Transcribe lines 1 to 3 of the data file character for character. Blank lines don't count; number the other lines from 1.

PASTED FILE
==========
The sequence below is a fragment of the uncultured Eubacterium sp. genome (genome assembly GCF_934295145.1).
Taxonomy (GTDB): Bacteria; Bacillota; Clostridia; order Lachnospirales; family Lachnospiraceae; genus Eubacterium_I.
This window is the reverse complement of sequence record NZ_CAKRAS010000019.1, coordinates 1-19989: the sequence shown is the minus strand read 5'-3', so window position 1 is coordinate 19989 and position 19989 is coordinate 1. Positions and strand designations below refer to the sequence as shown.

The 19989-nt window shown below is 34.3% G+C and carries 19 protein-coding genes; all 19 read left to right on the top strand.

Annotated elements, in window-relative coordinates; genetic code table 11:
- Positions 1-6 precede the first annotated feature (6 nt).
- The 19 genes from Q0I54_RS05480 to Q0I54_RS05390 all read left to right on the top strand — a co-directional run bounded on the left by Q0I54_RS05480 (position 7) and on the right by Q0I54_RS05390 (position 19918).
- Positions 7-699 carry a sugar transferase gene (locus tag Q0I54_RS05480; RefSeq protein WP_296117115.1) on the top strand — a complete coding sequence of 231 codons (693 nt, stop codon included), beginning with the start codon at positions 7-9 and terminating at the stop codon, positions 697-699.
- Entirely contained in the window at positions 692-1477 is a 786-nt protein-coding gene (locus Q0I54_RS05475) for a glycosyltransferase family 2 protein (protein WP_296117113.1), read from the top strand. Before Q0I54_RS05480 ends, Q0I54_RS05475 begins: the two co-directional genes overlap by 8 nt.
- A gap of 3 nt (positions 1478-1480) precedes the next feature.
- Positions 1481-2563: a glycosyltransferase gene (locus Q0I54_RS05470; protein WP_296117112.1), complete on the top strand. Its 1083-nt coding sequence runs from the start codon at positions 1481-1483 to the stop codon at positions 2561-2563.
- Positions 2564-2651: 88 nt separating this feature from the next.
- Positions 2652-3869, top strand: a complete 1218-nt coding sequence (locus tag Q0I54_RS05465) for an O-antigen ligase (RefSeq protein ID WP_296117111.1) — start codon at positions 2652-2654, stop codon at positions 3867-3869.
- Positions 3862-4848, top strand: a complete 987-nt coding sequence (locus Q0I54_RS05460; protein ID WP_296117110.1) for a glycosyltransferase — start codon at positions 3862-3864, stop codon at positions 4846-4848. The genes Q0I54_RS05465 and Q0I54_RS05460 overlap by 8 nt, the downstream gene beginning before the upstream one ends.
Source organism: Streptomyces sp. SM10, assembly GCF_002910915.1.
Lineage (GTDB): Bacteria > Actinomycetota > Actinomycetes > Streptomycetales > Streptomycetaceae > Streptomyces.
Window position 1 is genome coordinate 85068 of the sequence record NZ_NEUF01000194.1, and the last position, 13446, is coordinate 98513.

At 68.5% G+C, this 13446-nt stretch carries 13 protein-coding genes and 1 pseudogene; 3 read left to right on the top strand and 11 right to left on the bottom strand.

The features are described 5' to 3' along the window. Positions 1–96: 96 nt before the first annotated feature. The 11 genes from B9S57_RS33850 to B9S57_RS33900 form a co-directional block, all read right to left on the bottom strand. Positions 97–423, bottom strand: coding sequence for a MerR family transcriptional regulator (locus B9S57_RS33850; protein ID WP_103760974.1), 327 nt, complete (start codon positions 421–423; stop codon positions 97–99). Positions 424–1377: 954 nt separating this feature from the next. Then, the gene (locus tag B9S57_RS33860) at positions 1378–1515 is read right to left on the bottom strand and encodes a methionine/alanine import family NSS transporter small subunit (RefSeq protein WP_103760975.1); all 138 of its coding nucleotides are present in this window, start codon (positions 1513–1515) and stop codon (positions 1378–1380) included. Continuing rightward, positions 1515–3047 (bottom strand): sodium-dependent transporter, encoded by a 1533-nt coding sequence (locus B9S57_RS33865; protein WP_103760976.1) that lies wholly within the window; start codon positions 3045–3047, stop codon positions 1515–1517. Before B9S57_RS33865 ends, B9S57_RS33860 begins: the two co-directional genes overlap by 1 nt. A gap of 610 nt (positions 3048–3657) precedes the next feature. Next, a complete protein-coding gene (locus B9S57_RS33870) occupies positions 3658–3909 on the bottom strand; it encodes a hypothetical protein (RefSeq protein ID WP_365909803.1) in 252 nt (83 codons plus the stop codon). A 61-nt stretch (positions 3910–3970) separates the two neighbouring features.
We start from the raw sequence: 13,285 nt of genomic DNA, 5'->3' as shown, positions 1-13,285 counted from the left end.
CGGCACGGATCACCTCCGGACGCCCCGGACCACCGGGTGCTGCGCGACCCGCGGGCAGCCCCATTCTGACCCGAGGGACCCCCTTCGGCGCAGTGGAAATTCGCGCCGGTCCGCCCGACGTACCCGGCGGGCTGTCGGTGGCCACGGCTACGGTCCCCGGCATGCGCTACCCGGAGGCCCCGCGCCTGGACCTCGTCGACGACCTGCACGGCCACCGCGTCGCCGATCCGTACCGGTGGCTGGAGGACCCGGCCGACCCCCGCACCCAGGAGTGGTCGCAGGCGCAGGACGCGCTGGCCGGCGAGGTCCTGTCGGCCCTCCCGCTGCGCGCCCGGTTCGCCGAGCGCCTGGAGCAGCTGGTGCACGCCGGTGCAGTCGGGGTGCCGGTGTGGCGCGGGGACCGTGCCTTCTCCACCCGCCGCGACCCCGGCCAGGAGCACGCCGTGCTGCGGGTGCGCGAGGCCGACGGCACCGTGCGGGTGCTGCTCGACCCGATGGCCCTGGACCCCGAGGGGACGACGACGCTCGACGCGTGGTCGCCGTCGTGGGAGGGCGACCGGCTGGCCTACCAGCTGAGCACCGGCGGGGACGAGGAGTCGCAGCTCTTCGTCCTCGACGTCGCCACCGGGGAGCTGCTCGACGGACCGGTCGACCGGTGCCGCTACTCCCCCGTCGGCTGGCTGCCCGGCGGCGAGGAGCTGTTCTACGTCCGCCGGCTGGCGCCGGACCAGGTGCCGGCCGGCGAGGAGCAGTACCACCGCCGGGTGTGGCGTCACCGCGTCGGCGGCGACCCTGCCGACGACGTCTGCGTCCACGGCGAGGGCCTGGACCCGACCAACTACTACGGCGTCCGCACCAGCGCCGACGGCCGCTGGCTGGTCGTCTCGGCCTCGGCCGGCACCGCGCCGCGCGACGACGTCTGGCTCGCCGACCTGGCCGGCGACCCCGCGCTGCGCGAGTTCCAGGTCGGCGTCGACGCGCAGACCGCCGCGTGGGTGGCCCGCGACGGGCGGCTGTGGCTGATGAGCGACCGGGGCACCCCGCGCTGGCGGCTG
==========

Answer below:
The sequence below is a fragment of the uncultured Eubacterium sp. genome (genome assembly GCF_934295145.1).
Taxonomy (GTDB): Bacteria; Bacillota; Clostridia; order Lachnospirales; family Lachnospiraceae; genus Eubacterium_I.
This window is the reverse complement of sequence record NZ_CAKRAS010000019.1, coordinates 1-19989: the sequence shown is the minus strand read 5'-3', so window position 1 is coordinate 19989 and position 19989 is coordinate 1. Positions and strand designations below refer to the sequence as shown.